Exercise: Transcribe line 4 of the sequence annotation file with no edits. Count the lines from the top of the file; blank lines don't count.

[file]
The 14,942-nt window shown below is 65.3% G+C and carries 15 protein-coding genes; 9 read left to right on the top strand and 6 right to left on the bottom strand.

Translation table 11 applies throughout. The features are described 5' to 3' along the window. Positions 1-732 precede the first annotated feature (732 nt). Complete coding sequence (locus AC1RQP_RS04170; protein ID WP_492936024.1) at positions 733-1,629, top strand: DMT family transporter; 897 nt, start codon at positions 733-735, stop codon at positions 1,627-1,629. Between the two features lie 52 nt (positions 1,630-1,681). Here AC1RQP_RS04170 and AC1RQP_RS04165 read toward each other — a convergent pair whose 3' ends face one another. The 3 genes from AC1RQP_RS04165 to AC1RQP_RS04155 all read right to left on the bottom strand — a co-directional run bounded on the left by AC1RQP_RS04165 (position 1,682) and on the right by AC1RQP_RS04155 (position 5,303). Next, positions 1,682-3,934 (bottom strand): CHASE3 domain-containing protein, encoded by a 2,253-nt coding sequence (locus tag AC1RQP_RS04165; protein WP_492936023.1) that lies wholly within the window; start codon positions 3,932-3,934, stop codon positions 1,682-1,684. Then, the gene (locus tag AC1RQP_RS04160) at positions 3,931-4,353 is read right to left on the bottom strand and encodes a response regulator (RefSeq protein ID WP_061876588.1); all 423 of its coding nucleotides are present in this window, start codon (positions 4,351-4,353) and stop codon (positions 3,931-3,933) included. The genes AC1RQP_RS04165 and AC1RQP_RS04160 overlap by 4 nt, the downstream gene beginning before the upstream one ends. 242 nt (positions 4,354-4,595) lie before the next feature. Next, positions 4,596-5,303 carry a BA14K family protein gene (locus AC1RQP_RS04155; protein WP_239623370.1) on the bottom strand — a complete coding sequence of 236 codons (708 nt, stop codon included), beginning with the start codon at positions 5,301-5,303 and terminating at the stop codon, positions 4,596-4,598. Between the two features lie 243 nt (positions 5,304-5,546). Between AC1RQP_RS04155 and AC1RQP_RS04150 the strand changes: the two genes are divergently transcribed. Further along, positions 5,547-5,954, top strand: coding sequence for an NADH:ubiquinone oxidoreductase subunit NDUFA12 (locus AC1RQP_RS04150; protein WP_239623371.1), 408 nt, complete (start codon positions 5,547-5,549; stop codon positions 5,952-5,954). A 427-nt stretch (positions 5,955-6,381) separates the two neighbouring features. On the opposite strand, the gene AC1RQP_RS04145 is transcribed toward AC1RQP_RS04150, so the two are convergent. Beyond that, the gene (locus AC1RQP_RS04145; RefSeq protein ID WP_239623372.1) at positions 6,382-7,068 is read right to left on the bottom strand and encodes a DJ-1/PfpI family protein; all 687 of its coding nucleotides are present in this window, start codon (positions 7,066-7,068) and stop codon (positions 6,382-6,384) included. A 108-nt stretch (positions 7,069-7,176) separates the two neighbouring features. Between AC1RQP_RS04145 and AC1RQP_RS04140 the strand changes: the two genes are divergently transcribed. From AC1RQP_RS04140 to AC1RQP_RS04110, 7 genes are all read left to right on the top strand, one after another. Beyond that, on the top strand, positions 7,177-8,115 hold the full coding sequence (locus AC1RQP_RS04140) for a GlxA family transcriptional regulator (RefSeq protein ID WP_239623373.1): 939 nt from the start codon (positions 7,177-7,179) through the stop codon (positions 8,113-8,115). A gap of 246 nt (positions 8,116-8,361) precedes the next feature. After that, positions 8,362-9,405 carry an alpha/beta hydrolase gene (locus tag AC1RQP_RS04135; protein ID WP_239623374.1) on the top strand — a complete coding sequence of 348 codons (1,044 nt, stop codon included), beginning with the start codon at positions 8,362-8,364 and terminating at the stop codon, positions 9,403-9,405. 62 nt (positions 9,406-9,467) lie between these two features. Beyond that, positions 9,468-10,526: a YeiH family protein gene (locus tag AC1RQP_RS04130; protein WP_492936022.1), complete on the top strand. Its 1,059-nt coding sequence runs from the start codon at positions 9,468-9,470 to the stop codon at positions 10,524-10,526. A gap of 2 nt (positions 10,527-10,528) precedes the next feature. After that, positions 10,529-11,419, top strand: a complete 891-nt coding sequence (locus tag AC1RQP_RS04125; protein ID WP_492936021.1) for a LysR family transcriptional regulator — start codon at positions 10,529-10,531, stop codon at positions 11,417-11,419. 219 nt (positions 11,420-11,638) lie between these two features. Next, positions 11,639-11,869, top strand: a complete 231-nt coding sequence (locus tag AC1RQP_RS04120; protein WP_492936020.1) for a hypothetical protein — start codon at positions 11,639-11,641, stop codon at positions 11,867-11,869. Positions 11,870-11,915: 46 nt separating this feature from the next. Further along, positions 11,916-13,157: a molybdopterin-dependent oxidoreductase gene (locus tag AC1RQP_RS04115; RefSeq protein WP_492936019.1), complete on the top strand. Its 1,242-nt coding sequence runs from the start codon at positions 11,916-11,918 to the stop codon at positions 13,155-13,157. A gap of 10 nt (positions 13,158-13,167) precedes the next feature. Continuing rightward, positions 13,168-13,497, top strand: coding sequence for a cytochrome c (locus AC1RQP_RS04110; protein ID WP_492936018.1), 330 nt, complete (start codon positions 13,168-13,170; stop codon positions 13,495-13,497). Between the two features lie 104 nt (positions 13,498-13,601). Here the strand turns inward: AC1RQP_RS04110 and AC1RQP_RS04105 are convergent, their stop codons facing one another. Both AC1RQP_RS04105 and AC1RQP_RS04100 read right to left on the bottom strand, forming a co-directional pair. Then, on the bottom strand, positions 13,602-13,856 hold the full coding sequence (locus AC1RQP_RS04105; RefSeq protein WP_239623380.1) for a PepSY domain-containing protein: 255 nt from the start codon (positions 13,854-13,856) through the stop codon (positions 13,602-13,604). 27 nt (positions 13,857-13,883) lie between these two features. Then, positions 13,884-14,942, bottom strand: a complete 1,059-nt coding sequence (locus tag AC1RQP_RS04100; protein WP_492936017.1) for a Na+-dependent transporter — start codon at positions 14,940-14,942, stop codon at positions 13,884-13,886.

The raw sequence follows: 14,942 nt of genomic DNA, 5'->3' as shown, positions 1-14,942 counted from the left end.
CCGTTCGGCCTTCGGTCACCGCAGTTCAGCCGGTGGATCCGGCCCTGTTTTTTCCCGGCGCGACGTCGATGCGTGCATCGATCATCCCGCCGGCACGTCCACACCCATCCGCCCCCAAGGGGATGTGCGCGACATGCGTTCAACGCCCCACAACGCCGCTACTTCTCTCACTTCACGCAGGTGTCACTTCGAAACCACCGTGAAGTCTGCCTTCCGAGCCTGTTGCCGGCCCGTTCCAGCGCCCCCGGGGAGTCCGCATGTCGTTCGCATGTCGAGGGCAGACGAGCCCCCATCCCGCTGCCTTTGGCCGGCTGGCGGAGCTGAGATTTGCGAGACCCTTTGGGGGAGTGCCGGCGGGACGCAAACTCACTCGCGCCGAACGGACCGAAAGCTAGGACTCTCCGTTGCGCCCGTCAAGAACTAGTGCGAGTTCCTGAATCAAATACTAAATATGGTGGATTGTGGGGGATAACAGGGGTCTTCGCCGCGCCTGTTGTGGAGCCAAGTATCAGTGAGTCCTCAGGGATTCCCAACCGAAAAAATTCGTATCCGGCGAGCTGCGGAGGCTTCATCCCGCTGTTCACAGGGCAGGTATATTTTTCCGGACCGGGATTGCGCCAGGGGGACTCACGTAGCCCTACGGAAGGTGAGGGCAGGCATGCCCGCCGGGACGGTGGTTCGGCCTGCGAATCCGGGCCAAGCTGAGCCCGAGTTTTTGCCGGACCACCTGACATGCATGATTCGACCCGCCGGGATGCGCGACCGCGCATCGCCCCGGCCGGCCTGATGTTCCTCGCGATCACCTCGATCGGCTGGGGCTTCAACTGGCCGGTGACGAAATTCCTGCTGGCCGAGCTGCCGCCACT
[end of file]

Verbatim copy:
CCGTTCGGCCTTCGGTCACCGCAGTTCAGCCGGTGGATCCGGCCCTGTTTTTTCCCGGCGCGACGTCGATGCGTGCATCGATCATCCCGCCGGCACGTCCACACCCATCCGCCCCCAAGGGGATGTGCGCGACATGCGTTCAACGCCCCACAACGCCGCTACTTCTCTCACTTCACGCAGGTGTCACTTCGAAACCACCGTGAAGTCTGCCTTCCGAGCCTGTTGCCGGCCCGTTCCAGCGCCCCCGGGGAGTCCGCATGTCGTTCGCATGTCGAGGGCAGACGAGCCCCCATCCCGCTGCCTTTGGCCGGCTGGCGGAGCTGAGATTTGCGAGACCCTTTGGGGGAGTGCCGGCGGGACGCAAACTCACTCGCGCCGAACGGACCGAAAGCTAGGACTCTCCGTTGCGCCCGTCAAGAACTAGTGCGAGTTCCTGAATCAAATACTAAATATGGTGGATTGTGGGGGATAACAGGGGTCTTCGCCGCGCCTGTTGTGGAGCCAAGTATCAGTGAGTCCTCAGGGATTCCCAACCGAAAAAATTCGTATCCGGCGAGCTGCGGAGGCTTCATCCCGCTGTTCACAGGGCAGGTATATTTTTCCGGACCGGGATTGCGCCAGGGGGACTCACGTAGCCCTACGGAAGGTGAGGGCAGGCATGCCCGCCGGGACGGTGGTTCGGCCTGCGAATCCGGGCCAAGCTGAGCCCGAGTTTTTGCCGGACCACCTGACATGCATGATTCGACCCGCCGGGATGCGCGACCGCGCATCGCCCCGGCCGGCCTGATGTTCCTCGCGATCACCTCGATCGGCTGGGGCTTCAACTGGCCGGTGACGAAATTCCTGCTGGCCGAGCTGCCGCCACT